The bag just misses a couple of those next level tricks for making the most of the transforming concept. For instance, I’d love to see a smart place for the shoulder strap to live when in backpack mode.
"The bag just misses a couple of those next level tricks for making the most of the transforming concept."
Also there are still some pocket issues around swapping between landscape and portrait. Some of the pockets start to feel a touch awkward in whatever the other mode is.
The pouches remain the same, and I feel like this is one of the missed opportunities. These pouches have quite a lot of structure, in a way where you can put them on the outside of the pack. But when you do, they still end up just a bit loose and wobbly. I was never tempted to actually put them on the outside of the pack.
"The pouches remain the same, and I feel like this is one of the missed opportunities."
Heimplanet have added a MOLLE section inside the pack, so you can attach them to the interior if you want. However, once you put them on the inside, because they don't locate all the way to the top or bottom, you end up misusing a bit of space.
I love the idea of the modules, but the reality is they're actually hard to fill properly. So you end up with lots of tiny empty zones in your pack and don't end up fitting all that much in the pack.
"Heimplanet have added a MOLLE section inside the pack..."
It’s quite a comfortable pack for travel and business needs. The laptop sits against your back, so you can’t arch nicely while riding, but it’s fine for standard duty.
There’s a wonderful lack of airmesh (yay for scratch-free), and the straps are well padded.
Heimplanet have also replaced the stiff PE board in the bag with a dense closed cell foam to get a better balance between comfort and stiffness and to make the edges less sharp.
Space and Access
There is no doubt that this bag has been designed with work travel in mind. Your laptop slips out easily even when the bag is full. There are some nice internal pockets for organising toiletries or work bits. And the size and shape easily accommodate airplane storage restrictions.
The side access zip is great for getting to your laptop when moving through security or setting up for your day’s work. A 15" laptop is the largest it will fit. Heimplanet have made the side access to the laptop compartment a little bit longer, so it now fits a 15" laptop easier than before. It does take a touch of alignment to get in, but it works smoothly enough.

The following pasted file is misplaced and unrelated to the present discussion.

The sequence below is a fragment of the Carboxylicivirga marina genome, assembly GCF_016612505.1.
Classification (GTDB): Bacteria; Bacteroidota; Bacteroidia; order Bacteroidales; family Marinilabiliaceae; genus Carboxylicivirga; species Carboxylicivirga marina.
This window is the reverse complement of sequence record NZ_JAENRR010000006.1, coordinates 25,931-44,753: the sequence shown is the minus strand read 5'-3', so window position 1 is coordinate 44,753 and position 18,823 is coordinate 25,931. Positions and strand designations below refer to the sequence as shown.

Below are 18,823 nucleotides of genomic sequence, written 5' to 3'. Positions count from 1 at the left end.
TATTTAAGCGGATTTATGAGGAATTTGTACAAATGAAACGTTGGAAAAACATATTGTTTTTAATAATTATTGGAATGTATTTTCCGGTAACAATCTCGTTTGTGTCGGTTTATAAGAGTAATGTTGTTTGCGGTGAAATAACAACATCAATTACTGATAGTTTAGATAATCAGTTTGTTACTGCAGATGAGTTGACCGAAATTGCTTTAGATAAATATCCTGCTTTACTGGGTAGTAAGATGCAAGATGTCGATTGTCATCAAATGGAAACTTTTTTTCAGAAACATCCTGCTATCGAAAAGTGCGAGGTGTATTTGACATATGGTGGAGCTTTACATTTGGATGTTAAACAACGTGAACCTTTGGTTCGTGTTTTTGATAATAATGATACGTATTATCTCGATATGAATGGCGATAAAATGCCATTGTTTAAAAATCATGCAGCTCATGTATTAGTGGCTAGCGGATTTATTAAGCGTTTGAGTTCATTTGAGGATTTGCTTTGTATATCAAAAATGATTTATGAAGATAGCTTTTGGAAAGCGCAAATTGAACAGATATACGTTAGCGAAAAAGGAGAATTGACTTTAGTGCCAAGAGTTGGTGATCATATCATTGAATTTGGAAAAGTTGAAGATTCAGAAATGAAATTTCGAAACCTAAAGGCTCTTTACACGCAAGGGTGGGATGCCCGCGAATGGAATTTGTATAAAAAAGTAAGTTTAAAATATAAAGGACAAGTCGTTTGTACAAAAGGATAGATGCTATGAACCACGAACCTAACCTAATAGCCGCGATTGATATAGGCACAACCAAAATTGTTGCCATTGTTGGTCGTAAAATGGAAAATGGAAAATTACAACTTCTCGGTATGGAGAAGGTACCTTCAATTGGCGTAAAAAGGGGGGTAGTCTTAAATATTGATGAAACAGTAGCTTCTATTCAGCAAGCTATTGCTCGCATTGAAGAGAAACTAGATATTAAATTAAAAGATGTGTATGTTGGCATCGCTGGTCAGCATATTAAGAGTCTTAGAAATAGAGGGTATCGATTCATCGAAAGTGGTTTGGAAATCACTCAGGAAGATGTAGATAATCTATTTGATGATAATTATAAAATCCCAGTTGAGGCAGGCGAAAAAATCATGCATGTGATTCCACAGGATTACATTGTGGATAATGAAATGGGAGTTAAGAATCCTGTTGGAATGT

The interesting thing using this as a daily bag is that I mostly used the laptop entrance to get in and out of it. And it just feels like that's not ideal for getting access to the full scope of the bag. The main zip entrance feels like you really only go into it when you start packing for a trip. But the laptop entrance is a single, straight zip. And if you're running a 15-inch laptop, and you're filling your bag, there is a bit of juggling to kind of get it through. It can feel just a little bit tight and constrained. You can do it, but it's just a bit of a juggle.
Unfortunately the internal pockets work better in vertical backpack mode than horizontal satchel mode, but that’s only a small thing, and you can get at them well enough.
"I mostly used the laptop entrance to get in and out of it. And it just feels like that's not ideal for getting access to the full scope of the bag."
The tuck-away front straps are a nice way to haul an oversize jacket or random purchase, and the low profile G-hooks mean you don’t feel them when tucked away.
It’s fine for a light shower, with a water-resistant zipper covering the laptop zip, and good storm flaps over the main zipper. It’s certainly not for torrential downpours though.
The Daypack is €170 (~US$185), plus around €30 per pouch. That means it’s slipping under the $295 of a GORUCK GR1.
Does that represent value? For me, the fabric and construction quality improvements have made headway in making the pack good value for money. The rest of the components are dialled for that price.
Others To Consider
The GORUCK range needs to be on your radar. The GR1 is the most obvious comparison. You’ll miss out on the shoulder bag conversion, but you’ll get nicer fabric and more bomber construction.
The QWSTION Daypack pulls a similar transformer trick, but with a slightly more fashion sensibility.
The Arc'teryx Blade 28 is another option definitely worth considering.
Thule has a similar design vibe and fabric choices, but at a cheaper price.
And then for a little more design flare, Cote&Ciel are totally rocking my boat at the moment.
This is a great format for a work and travel bag. It can pass between work and play functions smoothly, looking good in most environments. The rectangular silhouette fits work gear well, and the size suits short work trips nicely.
These guys are making good, solid progress. They've fixed the construction and build quality significantly. They've improved their trims and premium feel significantly. Some of the new colorways are really interesting too. It's still shiny nylons, though. But with a really interesting color, it just feels a bit better resolved.
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Space & Access
Look & Feel
Build, Materials & Hardware
Warranty & Support